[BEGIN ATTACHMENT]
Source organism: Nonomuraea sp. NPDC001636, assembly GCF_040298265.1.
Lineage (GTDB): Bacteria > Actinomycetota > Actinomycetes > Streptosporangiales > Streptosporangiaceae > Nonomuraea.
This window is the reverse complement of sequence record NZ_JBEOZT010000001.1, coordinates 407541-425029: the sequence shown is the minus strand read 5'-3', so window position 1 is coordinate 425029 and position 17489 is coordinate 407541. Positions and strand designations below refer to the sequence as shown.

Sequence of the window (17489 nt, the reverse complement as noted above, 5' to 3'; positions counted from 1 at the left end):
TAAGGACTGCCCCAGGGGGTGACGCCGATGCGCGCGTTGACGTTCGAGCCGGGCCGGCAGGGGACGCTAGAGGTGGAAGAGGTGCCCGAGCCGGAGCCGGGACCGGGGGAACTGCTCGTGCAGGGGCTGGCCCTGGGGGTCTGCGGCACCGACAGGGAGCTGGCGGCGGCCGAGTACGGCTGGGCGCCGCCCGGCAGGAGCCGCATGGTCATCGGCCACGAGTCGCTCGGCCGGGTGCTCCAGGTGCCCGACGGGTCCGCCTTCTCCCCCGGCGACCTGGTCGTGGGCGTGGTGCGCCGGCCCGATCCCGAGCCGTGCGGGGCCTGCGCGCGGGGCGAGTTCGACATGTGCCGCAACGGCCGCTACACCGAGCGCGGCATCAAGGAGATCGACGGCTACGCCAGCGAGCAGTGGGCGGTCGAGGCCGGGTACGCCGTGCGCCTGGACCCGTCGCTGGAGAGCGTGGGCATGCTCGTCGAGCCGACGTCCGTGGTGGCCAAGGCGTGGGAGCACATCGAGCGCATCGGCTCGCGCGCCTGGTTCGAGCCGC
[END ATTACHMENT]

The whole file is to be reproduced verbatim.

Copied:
Source organism: Nonomuraea sp. NPDC001636, assembly GCF_040298265.1.
Lineage (GTDB): Bacteria > Actinomycetota > Actinomycetes > Streptosporangiales > Streptosporangiaceae > Nonomuraea.
This window is the reverse complement of sequence record NZ_JBEOZT010000001.1, coordinates 407541-425029: the sequence shown is the minus strand read 5'-3', so window position 1 is coordinate 425029 and position 17489 is coordinate 407541. Positions and strand designations below refer to the sequence as shown.

Sequence of the window (17489 nt, the reverse complement as noted above, 5' to 3'; positions counted from 1 at the left end):
TAAGGACTGCCCCAGGGGGTGACGCCGATGCGCGCGTTGACGTTCGAGCCGGGCCGGCAGGGGACGCTAGAGGTGGAAGAGGTGCCCGAGCCGGAGCCGGGACCGGGGGAACTGCTCGTGCAGGGGCTGGCCCTGGGGGTCTGCGGCACCGACAGGGAGCTGGCGGCGGCCGAGTACGGCTGGGCGCCGCCCGGCAGGAGCCGCATGGTCATCGGCCACGAGTCGCTCGGCCGGGTGCTCCAGGTGCCCGACGGGTCCGCCTTCTCCCCCGGCGACCTGGTCGTGGGCGTGGTGCGCCGGCCCGATCCCGAGCCGTGCGGGGCCTGCGCGCGGGGCGAGTTCGACATGTGCCGCAACGGCCGCTACACCGAGCGCGGCATCAAGGAGATCGACGGCTACGCCAGCGAGCAGTGGGCGGTCGAGGCCGGGTACGCCGTGCGCCTGGACCCGTCGCTGGAGAGCGTGGGCATGCTCGTCGAGCCGACGTCCGTGGTGGCCAAGGCGTGGGAGCACATCGAGCGCATCGGCTCGCGCGCCTGGTTCGAGCCGC